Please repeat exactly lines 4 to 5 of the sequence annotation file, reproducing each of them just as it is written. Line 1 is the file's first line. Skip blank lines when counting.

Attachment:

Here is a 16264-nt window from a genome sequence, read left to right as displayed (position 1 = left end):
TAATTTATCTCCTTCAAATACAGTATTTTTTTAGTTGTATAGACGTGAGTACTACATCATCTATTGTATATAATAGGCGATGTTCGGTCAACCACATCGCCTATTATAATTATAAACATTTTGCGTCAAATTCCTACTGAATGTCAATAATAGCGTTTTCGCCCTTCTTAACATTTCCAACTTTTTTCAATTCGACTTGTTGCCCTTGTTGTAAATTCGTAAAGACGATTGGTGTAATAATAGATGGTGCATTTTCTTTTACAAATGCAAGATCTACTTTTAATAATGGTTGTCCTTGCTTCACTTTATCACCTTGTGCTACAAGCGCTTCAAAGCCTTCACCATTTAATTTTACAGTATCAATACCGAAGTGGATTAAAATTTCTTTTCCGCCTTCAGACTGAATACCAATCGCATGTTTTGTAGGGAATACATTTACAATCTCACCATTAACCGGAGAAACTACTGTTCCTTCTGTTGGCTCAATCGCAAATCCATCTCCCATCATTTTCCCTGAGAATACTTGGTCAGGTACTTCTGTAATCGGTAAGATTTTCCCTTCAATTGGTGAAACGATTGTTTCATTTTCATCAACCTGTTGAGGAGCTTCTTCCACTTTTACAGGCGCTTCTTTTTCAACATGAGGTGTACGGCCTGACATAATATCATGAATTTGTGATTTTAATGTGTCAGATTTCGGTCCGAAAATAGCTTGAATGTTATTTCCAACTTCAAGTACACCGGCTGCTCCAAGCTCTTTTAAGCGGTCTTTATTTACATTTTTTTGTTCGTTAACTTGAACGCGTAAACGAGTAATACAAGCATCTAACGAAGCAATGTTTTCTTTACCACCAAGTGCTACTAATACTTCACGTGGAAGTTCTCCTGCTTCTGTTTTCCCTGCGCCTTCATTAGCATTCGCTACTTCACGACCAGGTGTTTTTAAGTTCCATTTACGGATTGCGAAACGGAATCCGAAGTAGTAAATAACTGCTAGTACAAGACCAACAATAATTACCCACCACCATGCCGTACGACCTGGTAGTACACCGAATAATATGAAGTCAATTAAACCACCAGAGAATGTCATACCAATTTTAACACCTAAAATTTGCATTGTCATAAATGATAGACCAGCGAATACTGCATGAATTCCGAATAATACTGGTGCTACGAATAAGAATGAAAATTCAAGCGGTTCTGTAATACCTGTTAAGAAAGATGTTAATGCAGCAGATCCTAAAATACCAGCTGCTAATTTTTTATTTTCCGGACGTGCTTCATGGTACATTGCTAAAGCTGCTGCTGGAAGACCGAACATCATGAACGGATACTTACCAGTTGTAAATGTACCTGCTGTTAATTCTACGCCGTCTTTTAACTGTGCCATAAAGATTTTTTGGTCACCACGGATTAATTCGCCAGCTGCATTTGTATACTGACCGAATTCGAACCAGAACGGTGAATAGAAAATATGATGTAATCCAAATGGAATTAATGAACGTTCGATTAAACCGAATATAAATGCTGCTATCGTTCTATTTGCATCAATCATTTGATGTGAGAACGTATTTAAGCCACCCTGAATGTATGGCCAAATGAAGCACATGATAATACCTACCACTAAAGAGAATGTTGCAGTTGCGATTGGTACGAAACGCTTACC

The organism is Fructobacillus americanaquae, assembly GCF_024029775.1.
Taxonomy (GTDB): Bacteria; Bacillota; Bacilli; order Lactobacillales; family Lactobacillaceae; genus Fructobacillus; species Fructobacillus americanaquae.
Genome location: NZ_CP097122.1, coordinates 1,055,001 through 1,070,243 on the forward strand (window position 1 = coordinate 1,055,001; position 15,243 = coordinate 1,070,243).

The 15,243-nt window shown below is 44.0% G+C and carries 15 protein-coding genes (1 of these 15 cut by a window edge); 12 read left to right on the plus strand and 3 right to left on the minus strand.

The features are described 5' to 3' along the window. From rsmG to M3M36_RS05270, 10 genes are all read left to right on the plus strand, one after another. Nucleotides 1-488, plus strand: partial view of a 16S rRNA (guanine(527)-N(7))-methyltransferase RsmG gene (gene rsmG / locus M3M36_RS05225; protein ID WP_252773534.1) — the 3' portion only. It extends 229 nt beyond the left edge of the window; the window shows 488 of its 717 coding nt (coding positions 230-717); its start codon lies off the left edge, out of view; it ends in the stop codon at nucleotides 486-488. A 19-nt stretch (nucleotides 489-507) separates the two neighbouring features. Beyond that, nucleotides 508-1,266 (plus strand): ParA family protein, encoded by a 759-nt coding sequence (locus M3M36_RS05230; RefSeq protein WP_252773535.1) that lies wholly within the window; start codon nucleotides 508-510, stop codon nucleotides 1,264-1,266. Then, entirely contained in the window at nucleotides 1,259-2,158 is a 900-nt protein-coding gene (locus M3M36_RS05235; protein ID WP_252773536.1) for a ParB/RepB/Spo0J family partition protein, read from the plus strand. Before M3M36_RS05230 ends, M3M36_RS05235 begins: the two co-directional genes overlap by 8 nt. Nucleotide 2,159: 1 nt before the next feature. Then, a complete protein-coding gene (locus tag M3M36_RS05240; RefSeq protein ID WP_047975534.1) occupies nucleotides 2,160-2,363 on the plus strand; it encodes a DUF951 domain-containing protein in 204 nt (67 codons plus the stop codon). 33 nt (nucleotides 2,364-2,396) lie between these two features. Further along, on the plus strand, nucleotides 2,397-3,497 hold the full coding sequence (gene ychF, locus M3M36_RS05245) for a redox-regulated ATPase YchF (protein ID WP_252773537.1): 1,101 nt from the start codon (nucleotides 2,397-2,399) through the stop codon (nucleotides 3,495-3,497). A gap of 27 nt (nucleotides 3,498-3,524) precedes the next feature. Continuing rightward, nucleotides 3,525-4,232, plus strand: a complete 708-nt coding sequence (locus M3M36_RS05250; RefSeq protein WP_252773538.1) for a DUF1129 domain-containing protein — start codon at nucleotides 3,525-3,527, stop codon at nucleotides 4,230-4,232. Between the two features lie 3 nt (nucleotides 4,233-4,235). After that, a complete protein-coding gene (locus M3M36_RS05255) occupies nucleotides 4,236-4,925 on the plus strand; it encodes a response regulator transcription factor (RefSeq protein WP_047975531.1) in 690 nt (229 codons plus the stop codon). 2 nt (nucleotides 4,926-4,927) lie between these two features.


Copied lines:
Taxonomy (GTDB): Bacteria; Bacillota; Bacilli; order Lactobacillales; family Lactobacillaceae; genus Fructobacillus; species Fructobacillus americanaquae.
Genome location: NZ_CP097122.1, coordinates 1,055,001 through 1,070,243 on the forward strand (window position 1 = coordinate 1,055,001; position 15,243 = coordinate 1,070,243).